The (in)Complete Warrior: Technology, Limb Loss and the Reformation of Identity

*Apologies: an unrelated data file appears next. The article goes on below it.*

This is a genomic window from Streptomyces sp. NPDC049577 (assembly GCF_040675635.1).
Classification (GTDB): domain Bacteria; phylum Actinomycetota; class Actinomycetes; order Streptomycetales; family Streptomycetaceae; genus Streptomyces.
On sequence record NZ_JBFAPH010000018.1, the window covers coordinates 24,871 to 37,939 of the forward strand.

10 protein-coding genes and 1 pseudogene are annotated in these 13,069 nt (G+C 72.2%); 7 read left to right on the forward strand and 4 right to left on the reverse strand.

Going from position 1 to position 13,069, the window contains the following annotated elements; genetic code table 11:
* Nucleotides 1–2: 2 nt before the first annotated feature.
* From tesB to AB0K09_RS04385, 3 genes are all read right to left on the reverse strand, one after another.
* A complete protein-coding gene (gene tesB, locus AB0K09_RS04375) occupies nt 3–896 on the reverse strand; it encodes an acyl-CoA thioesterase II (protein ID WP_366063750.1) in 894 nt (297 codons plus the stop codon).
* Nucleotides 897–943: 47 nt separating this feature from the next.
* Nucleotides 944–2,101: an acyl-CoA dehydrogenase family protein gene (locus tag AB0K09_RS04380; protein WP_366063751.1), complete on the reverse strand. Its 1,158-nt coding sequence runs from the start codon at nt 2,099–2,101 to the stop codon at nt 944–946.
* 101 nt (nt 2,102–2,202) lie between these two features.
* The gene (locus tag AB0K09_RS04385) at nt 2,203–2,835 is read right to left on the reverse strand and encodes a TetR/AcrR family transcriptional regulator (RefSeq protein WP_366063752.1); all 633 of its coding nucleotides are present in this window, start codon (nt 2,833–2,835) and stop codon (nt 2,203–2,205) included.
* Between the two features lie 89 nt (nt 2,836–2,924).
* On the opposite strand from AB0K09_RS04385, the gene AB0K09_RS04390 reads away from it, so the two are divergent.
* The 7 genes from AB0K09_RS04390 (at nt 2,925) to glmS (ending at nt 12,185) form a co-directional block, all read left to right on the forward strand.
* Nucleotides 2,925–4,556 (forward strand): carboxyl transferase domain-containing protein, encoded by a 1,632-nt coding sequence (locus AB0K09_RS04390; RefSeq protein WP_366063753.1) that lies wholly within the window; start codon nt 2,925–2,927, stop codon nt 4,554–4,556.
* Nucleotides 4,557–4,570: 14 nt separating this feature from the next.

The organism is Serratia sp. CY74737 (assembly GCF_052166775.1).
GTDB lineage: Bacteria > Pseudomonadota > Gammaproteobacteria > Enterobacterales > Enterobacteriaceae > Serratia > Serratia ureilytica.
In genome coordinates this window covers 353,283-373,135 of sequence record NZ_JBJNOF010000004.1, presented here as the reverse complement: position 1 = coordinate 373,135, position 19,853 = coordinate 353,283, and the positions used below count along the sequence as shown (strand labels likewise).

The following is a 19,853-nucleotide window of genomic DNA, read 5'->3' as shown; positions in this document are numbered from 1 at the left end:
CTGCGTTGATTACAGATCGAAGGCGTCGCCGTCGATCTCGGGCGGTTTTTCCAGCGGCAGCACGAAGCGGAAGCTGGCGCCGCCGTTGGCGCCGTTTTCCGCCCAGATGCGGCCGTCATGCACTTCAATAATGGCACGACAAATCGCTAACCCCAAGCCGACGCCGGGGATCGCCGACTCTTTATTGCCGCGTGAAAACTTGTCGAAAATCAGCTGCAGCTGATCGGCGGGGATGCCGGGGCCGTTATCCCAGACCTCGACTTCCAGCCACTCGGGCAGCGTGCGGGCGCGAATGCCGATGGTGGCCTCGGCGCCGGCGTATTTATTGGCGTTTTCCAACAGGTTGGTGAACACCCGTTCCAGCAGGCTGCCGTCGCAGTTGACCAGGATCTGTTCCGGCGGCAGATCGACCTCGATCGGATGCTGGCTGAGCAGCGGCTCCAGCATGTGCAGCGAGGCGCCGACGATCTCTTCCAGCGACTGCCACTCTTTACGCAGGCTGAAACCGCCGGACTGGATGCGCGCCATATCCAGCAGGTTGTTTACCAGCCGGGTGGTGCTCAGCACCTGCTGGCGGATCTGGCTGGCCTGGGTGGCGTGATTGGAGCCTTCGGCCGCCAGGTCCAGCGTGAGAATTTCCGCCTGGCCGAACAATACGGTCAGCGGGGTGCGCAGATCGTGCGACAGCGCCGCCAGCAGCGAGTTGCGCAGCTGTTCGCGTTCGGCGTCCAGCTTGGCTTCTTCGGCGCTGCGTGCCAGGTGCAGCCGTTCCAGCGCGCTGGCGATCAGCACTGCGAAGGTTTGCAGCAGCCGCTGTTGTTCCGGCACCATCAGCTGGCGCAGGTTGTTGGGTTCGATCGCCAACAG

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Over the past century, American society has witnessed great advances in medical technologies. While innovations such as organ transplants, sonograms, and artificial prostheses are generally seen in a positive light, there are sometimes unforeseen ethical and moral issues that accompany their implementation. Within the medical system of the U.S. military these issues are compounded in unique ways. New surgical methods are allowing soldiers to survive and eventually recover from even the worst injuries, leading to an unprecedented number of U.S. combat veterans returning home from deployment missing one or more limbs. Through the application of advanced prosthetic systems, these veterans are not only able to recover but to return to or even exceed full physical functionality. The research presented in this paper explores the impact that medical technologies have on service members, including how “useful bodies” are rebuilt through the application of medical technologies, and how the wounded veterans experience and perceive this reformation of identity. This phenomenological study of three veterans dealing with limb loss explores how the magnified drive for usefulness within the U.S. military compounds with new medical technologies to recreate useful bodies and rebuild personal identity.